Donald Fagan, Michael McDonald, Boz Scaggs strike up nostalgic collaboration
By THOMAS CONNER Pop Music Criticfirstname.lastname@example.org August 15, 2012 4:28PM
Donald Fagen (from left), Michael McDonald and Boz Scaggs.
OF SEPTEMBER RHYTHM REVUE
♦ 7:30 p.m. Aug. 22
♦ Ravinia Festival, Lake-Cook and Green Bay roads, Highland Park
♦ Tickets: $27 lawn, $85 pavilion
♦ (847) 266-5100;
Updated: August 15, 2012 5:03PM
You may think you’ve never heard of the Dukes of September, but you have.
The trio of Donald Fagen (Steely Dan), Michael McDonald (Doobie Brothers) and Boz Scaggs has dozens of ’70s-era pop hits between them. Touring for a second time, after a successful inaugural go-round in 2010, the trio’s run through their own catalogs as well as the heritage pop, rock and R&B songs that so inspired them hearkens back to a similarly programmed concert series led by Fagen in the early ’90s called the New York Rock & Soul Revue.
The Dukes, though, have many more cities — including Chicago — on their minds.
“One of the opening songs on the set is a heavy nod to Chicago — and it’s one of the key elements that we really look to fill in our set — but I’m not going to tell you what it is,” says a cagey Scaggs during a teleconference with him and McDonald. “There’s an awful lot of Chicago, from Joe Simon — Joe Simon was Chicago, right?”
“And wasn’t Willie Dixon from Chicago?” asks McDonald.
“That’s right, yes,” Scaggs says. “We certainly have those pockets. Detroit has always figured in our music, and so has Memphis, and New Orleans has figured, Philadelphia. New York, certainly. It’s one of the ways we process this stuff. … When I think of Philly I think of the early great stuff, like from doo-wop days and then from the Philly International days with all those great groups. I kind of classify things from the city.”
“We’ve even actually thrown in a couple of L.A. songs that are seemingly the far end of the spectrum, like some Beach Boys stuff. And San Francisco, too, for that matter,” McDonald says, “We could do a city-by-city tour. We could probably take a city and make a set out of it from the cities I’ve mentioned being great R&B capitals. You know, it wouldn’t be difficult I think to come up with that set from Memphis or from Philadelphia or New Orleans. Chicago certainly would be a rich source.”
Now they’re really got their gears turning, zeroing in on Chitown.
“Chicago — all the Delta blues players have drifted north up the river and were able to make lives for themselves in Chicago in the clubs,” says Professor Scaggs, “and then those great record labels that put out the early stuff. That has come to define so much of what contemporary music is about. Rock and roll — it seems that a whole hell of a lot of it came out of Chicago. Certainly from Jimmy Reed, Muddy Waters, Howlin Wolf, Junior Wells, Buddy Guy — from that era alone I could go on and on.”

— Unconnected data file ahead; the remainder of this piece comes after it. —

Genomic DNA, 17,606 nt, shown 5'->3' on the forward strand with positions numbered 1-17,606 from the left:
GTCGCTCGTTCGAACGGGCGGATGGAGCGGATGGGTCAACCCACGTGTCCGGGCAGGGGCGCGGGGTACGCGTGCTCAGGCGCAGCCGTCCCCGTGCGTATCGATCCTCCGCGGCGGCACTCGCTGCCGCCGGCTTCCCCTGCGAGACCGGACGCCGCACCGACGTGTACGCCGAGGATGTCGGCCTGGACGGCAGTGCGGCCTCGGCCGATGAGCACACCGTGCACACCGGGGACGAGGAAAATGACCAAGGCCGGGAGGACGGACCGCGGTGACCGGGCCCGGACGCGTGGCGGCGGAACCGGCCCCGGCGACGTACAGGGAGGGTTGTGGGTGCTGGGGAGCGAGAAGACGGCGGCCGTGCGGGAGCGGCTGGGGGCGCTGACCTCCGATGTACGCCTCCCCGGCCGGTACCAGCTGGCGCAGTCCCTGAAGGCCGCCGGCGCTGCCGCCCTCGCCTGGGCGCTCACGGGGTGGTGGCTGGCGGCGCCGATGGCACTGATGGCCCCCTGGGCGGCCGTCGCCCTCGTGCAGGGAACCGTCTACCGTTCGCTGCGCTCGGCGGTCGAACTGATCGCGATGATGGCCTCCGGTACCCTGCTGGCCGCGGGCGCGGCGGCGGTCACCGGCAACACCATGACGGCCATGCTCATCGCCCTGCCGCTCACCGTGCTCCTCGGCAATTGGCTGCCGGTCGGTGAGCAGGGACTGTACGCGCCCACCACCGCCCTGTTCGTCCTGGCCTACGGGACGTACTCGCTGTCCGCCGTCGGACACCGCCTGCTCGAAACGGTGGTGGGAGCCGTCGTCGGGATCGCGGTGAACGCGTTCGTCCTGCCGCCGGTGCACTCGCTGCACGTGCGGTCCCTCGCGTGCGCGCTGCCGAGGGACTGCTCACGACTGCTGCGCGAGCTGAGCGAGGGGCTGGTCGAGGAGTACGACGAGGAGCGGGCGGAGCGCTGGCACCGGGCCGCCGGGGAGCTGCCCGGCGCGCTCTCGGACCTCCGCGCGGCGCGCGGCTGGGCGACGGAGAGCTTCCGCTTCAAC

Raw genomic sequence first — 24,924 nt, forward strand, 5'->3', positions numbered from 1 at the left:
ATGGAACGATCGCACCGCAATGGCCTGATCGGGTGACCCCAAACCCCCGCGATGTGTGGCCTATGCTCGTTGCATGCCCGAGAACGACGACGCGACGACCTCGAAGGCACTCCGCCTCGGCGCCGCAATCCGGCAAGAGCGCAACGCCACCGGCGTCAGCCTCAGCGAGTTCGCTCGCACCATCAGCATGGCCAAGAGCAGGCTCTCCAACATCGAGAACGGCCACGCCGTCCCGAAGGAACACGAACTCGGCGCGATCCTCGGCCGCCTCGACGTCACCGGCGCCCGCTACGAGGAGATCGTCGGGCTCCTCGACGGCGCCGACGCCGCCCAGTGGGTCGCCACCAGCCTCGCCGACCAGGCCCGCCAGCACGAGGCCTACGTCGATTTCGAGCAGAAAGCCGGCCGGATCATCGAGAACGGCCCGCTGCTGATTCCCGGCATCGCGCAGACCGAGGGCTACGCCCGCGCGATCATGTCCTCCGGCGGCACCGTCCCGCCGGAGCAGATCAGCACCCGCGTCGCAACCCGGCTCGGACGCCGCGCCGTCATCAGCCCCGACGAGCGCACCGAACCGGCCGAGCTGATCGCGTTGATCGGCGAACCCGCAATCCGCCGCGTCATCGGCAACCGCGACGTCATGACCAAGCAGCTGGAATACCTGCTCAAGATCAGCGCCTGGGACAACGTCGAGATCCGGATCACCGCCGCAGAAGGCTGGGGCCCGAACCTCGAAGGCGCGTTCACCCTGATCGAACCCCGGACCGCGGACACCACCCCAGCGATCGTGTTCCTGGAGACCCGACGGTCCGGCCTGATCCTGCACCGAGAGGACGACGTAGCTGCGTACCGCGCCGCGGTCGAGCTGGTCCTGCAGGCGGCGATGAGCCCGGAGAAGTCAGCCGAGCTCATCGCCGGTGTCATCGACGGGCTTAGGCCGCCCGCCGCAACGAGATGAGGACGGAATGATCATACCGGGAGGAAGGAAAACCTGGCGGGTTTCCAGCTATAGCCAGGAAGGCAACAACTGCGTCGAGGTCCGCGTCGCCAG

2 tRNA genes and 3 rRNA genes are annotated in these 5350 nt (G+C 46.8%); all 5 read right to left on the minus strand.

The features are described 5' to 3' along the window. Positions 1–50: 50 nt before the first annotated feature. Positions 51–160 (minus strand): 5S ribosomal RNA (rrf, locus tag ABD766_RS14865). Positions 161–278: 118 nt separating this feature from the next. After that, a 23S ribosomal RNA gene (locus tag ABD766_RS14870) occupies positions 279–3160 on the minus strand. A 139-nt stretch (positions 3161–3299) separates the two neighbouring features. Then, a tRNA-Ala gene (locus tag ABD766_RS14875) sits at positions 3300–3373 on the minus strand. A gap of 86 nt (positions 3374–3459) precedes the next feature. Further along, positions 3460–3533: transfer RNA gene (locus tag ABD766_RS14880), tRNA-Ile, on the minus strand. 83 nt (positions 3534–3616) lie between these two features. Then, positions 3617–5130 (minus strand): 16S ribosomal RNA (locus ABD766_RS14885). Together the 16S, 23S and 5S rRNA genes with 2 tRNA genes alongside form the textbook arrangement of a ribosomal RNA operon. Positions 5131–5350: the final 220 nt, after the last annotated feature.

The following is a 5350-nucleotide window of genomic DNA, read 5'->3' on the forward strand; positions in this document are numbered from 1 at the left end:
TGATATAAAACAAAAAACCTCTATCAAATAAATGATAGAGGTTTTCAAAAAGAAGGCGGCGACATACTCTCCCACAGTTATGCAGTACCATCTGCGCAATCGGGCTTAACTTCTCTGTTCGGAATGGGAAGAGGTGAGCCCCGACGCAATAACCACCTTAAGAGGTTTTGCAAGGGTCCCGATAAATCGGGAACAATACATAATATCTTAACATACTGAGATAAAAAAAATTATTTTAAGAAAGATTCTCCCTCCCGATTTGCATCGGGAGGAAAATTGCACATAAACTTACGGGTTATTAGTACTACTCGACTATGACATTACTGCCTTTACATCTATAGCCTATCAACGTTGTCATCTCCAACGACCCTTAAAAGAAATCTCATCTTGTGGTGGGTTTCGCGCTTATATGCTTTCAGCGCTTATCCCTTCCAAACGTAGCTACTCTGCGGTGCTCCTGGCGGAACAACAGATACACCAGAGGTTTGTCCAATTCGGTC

“And like you mentioned, Boz, the pop era, too. It’s like Joe Simon and Curtis Mayfield, and these great pop artists,” McDonald says. “I don’t [mean to] say pop artist, but I mean R&B, more kind of pop-R&B artist that at the time were more contemporary or as the even older blues guys.”
That blurred line between pop and R&B has been the focus of each of these players, and it’s where they mined their gold records.
Steely Dan mixed classic R&B grooves and winky narratives into an Ellingtonia sheen (“Do It Again,” “Reelin’ in the Years,” “Rikki Don’t Lose That Number,” “Hey Nineteen”). McDonald sang backup with Steely Dan in the ’70s before taking the reins of the Doobie Brothers for some of the band’s biggest, R&B influenced pop hits (“Takin’ It to the Streets,” “It Keeps You Runnin’,” “Minute by Minute,” “What a Fool Believes”). Scaggs gained fame as a guitarist in the ’60s before blanketing radio with solo hits (“Lido Shuffle,” “Lowdown,” “Breakdown Dead Ahead”).
The Dukes tour began with a smattering of the trio’s individual hits but grew into a celebration of their roots, swinging for the fences with selections as wide as the Beach Boys’ “Help Me Rhonda” to the Grateful Dead’s “Shakedown Street.”
In other words, this is not a project for creating something wholly new. This is unabashed nostalgia.
“I think if we learned anything [on the first tour] it’s really only that maybe this time we can push the envelope a little bit more with some of the material,” McDonald says. “In the first round, I think with this tour, we were wondering how obscure we could get. For me, a song I hadn’t heard since I was 14 years old was one of the songs we did. Now we do our originals too, to bring that to the table.
“It’s kind of self-indulgent. But I think it’s self-indulgent for the audience, too, in a way, because it’s not too many shows where you’re going to see this much material that is kind of old and obscure. Our aim, I think, is always to pick those songs that when you hear them, they’re the songs that people go, ‘Oh, man, I haven’t heard that in years.’ But they remember the song.”